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Our motto: "Critical thinking in the cheap seats." Unbiased, honest classical music and opera opinions, occasional obituaries and classical news reporting, since 2007. All written content © 2018 by Paul J. Pelkonen. For more about Superconductor, visit this link. For advertising rates, click this link. Follow us on Facebook.

Thursday, January 28, 2010

Earl Wild: 1915-1990

Earl Wild, the stately, white-haired pianist whose formidable technique and flamboyant stage presence hearkened back to the virtuoso pianists of the 19th century, died on January 23 at his home in Palm Springs, California. He was 94.

Mr. Wild was known for a fearless ability at the keyboard, combining speed and attack with a singing legato line. He credited Arturo Toscanini for teaching him the discipline to understand great music, and his four years as a Metropolitan Opera repitateur with his love of operatic transcriptions. Mr. Wild received an installment in the landmark Great Pianists of the 20th Century series, which was devoted entirely to knuckle-busting operatic transcriptions, many of them of his own devising.

He was known around the world as a great interpreter of Liszt and Leopold Godowsky, whom he considered among his favorite composers. An eminent recording artist, he made records over the span of eight decades. His recorded repertoire included over 700 piano works, 35 concertos and 25 chamber pieces. Recently, his back catalogue and recent recordings have been issued on his own record label, Ivory Classics.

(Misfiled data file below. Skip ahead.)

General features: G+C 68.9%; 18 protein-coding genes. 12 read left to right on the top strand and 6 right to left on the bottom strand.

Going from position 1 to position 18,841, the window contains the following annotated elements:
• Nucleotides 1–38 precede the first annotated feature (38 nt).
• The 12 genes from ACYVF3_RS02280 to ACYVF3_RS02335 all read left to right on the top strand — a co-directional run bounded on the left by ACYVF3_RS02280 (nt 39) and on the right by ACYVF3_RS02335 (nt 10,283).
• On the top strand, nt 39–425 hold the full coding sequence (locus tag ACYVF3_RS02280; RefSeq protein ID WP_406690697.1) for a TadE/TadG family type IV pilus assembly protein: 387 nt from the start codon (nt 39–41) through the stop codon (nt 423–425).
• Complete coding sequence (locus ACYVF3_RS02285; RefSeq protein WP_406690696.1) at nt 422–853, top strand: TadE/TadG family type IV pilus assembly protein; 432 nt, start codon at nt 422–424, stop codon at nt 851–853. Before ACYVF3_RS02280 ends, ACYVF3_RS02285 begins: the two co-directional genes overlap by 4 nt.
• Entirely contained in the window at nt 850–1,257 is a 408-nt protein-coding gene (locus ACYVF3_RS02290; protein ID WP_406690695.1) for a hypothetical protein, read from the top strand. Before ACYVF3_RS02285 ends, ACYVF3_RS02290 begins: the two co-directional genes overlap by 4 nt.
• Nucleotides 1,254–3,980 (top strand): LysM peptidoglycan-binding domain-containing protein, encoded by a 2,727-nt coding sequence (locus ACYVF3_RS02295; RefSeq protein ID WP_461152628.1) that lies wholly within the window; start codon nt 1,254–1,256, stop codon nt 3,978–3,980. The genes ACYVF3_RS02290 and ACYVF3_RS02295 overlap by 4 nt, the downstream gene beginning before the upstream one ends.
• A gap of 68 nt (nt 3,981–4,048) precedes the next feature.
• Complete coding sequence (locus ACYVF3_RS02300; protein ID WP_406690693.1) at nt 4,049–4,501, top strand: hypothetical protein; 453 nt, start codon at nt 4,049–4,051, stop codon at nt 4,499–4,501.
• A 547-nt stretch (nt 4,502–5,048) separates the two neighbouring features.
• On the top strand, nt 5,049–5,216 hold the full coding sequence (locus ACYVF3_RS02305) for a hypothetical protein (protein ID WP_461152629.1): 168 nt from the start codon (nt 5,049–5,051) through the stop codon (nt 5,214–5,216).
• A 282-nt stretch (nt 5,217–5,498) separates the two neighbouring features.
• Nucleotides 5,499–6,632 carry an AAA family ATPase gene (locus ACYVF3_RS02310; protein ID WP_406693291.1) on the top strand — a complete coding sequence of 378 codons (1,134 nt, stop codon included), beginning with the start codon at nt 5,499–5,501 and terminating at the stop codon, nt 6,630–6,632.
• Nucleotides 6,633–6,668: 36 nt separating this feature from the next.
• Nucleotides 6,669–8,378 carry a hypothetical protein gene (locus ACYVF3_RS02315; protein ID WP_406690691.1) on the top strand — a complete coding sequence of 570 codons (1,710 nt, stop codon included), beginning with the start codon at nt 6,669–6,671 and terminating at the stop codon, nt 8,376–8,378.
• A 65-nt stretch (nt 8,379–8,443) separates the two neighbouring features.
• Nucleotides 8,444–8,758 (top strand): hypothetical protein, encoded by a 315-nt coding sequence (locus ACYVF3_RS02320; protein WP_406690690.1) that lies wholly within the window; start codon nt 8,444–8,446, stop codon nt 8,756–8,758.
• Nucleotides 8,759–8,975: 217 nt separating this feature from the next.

On a personal note, Mr. Wild was a gentleman, with a good sense of humor and a ready, self-deprecating wit. I was fortunate enough to interview him in 2007 for an article in the International Herald Tribune's Ear for Opera section. He gave freely of his time and admitted, as we closed the interview that, towards the end of his life, "I only practice a wee little bit."

The cause of death was congestive heart failure. He is survived by his companion of 38 years, Michael Rolland Davis.

For more about Earl Wild, check out his official website at EarlWild.com

Footage from 1988 of Earl Wild playing the Liszt transcription of the waltz from Gounod's Faust.

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Since 2007, Superconductor has grown from an occasional concert or CD review to a near-daily publication covering classical music, opera and the arts in and around NYC, with excursions to Boston, Philadelphia, and upstate NY. I am a freelance writer living and working in Brooklyn NY. And no, I'm not a conductor.